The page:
I have many friends and colleagues that have been stuck by sharps while practicing medicine. In fact, one study showed that 99% of surgical residents have had at least 8 needlestick accidents in their first 5 years of residency(1). Regardless, nothing could have prepared me for the flood of emotions that would roll through me when it was my turn.

The first emotion: Anger. How could I let this happen? I'm a surgeon! I work with sharps all the time! I should know better! The anger quickly ensues into self-disparagement. If only I had been paying more attention… If only I hadn’t been so overconfident… if only, if only, if only.
Second emotion: Embarrassment. Great, now the team is going to think I am a total klutz. We have a super busy morning and I’ve just slowed everyone down with my ineptitude. I bet they are never going to let me place a line again. Stupid, stupid, stupid.
Third emotion: Outright fear. My life could completely and utterly change in this moment. This patient just came into the hospital this morning. All I know about him is that he is a drinker with acute pancreatitis. I have no idea if he has a history of IV drug use. Nor do I know anything about his sexual history. Is he HIV positive? Am I going to spend the next 4 weeks on hard-hitting antiretrovirals? Or worse, is he Hepatitis C positive? In which case, there will be nothing I can take to prevent transmission. It will be a slow and painful waiting game of testing over the next six months.

The risk of hepatitis C is what scares me the most and my imagination is getting the best of me. I envision myself in and out of hospitals, visiting with various GI specialists. I see myself sick from the effects of those heavy duty Hep C drugs. I see my skin turning yellow. I see my belly swelling with fluid and my bleeding difficult to control as my liver starts to fail me. I see the radiologist’s grim face when he sees my liver lesions on CT scan, suspicious for cancer.

Tomorrow I get the test results. Until then, all I can do is breathe.

(1) Makary, M. et al. Needlestick Injuries among Surgeons in Training. New England Journal of Medicine. 356 (26). June 28, 2007.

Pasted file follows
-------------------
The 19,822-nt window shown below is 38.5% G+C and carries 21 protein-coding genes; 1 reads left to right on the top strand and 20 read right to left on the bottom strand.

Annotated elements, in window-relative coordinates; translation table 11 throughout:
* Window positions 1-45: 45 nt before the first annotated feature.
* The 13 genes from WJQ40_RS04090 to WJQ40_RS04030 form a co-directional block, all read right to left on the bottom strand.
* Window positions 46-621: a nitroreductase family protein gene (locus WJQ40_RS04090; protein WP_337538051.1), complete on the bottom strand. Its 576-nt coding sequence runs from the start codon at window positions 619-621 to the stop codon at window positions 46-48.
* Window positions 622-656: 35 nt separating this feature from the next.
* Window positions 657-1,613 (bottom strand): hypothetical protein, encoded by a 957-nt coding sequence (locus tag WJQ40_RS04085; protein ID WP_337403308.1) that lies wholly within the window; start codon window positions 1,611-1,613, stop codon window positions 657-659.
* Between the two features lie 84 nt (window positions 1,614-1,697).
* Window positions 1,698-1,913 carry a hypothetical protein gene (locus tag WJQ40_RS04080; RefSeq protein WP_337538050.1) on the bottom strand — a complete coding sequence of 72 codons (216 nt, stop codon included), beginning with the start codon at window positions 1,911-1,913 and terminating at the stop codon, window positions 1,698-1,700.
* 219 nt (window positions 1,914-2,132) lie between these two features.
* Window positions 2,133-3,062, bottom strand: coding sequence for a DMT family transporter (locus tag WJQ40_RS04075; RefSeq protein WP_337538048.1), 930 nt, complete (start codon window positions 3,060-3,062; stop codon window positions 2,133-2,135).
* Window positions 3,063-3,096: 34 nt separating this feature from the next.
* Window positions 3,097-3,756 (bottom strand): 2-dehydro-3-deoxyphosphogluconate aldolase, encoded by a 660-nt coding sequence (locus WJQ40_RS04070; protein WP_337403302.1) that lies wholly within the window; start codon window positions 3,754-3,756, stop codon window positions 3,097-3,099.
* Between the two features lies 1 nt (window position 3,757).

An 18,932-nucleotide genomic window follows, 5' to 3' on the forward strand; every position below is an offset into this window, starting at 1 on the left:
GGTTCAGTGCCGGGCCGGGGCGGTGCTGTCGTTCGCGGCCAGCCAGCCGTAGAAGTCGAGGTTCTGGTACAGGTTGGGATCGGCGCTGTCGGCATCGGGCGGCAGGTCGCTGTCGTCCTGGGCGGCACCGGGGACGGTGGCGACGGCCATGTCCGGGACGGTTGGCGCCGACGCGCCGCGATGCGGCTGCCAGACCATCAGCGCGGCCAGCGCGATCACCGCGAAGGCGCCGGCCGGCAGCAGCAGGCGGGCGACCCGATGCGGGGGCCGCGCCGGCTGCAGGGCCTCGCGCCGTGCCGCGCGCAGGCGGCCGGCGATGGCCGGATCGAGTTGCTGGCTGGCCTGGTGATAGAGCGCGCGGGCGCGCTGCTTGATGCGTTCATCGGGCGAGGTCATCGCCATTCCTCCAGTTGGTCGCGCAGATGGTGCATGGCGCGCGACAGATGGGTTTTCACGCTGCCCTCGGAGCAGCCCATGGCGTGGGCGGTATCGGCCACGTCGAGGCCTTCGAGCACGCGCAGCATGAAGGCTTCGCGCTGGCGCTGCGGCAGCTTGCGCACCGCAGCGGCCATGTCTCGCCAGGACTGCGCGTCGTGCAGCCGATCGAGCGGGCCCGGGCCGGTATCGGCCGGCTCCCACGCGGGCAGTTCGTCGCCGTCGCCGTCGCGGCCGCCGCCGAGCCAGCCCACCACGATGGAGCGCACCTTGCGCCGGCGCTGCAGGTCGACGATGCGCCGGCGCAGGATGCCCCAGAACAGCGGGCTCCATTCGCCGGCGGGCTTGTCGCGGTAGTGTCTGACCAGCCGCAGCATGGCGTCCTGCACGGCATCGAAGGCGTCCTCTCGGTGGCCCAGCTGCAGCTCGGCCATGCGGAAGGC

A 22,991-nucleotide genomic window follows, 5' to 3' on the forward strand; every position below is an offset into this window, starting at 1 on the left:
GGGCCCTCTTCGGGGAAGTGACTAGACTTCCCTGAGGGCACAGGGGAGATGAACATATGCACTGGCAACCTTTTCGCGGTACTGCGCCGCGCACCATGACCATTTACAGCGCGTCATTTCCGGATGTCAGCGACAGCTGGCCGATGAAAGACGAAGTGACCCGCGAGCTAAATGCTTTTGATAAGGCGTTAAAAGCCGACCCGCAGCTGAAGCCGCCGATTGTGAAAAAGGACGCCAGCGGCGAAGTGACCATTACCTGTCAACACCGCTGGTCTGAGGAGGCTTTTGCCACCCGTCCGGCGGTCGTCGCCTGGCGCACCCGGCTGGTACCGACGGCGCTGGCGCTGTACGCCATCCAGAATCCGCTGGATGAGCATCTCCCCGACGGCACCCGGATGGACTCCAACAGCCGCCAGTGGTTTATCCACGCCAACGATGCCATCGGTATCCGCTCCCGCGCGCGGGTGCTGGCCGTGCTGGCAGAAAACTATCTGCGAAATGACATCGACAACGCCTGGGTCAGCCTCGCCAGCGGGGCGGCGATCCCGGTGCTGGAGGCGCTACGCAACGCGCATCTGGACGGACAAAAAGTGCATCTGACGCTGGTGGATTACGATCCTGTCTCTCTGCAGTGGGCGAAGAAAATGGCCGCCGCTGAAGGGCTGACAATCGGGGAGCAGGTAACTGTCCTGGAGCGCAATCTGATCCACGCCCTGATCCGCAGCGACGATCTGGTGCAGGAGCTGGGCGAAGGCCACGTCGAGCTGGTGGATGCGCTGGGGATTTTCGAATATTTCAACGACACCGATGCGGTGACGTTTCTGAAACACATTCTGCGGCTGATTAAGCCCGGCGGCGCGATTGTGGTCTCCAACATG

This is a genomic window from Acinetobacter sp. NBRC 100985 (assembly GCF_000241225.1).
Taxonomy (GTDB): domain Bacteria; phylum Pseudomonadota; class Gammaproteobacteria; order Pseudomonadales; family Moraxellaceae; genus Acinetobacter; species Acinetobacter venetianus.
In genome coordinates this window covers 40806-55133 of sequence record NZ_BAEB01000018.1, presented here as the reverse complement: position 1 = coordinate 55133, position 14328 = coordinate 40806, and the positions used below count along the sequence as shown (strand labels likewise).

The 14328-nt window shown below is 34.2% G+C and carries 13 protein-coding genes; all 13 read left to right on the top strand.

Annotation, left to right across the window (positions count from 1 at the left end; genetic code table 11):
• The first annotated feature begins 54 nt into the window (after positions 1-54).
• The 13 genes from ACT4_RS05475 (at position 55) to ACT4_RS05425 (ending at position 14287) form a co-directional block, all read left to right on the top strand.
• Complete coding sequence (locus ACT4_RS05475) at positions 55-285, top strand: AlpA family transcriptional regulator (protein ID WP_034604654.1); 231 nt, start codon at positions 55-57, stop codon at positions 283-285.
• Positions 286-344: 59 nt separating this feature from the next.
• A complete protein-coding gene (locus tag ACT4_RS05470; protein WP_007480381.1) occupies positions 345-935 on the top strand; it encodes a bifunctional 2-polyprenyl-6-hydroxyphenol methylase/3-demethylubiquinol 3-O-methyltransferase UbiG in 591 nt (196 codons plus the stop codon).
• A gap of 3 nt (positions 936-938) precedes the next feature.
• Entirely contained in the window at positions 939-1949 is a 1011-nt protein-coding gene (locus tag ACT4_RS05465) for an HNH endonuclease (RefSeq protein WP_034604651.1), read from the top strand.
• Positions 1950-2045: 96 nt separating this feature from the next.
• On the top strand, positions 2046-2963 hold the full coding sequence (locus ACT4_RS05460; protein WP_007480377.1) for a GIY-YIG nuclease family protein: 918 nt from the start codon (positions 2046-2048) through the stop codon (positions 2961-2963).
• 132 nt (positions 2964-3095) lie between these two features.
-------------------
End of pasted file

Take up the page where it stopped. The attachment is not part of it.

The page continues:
Sunday, January 10, 2010

The Things They Don't Teach in Med School

There are many schools of thought on how “professional” physicians should be with their patients. Is it appropriate to call a patient by their first name? Is it appropriate to pat the back or squeeze the hand of a patient? Is it appropriate to cry with a patient? Many people will say a doctor should keep their distance from patients, for the sake of maintaining an aura of professionalism. Others will tell you that staying human is the most important aspect of doctoring. Particularly when I’m dealing with bad news, I learning that I prefer the latter...

Her name was Y.L. She was a sweet, chubby, Puerto Rican woman in her early twenties. She and her boyfriend had been trying for 2 years to become pregnant. By the time we met, she was approximately 7 weeks along. I met her in Triage, where she had presented with some vaginal spotting and cramping. I wasn’t overly concerned. Contrary to popular belief, many women have spotting throughout their otherwise normal pregnancies. I bring her to the ultrasound room and set up for a speculum exam. There were about 3 tablespoons or dark blood in the vagina. “What is it? What do you see, Doctor?” Y.L. was anxious. “Just a little blood, I’m still looking,” I respond. I use large cotton swabs to clear my view of the cervix, but the vagina continues to fill up with blood. I use a pair of ringed forceps and sterile gauze to soak up the blood instead. And then I see it. Shit. Fetal tissue protruding from her cervical os. I pull the tissue with my forceps knowing now that this woman is miscarrying and the only way to stop the bleeding is to help her pass the fetus. I keep pulling, slowly, to evacuate the tissue completely. She asks again, “Doctor is the baby alright?” At this point, I have to tell her. “Y, I’m so sorry. It looks like you are passing the pregnancy. You are having a miscarriage”. Before I finish my sentence, she starts to wail. The pain in her voice is piercing. I try desperately to finish retrieving the fetal tissue as her body shakes with tears. Her partner, a stoic young man, looks down at his shoes. A tear falls to the floor.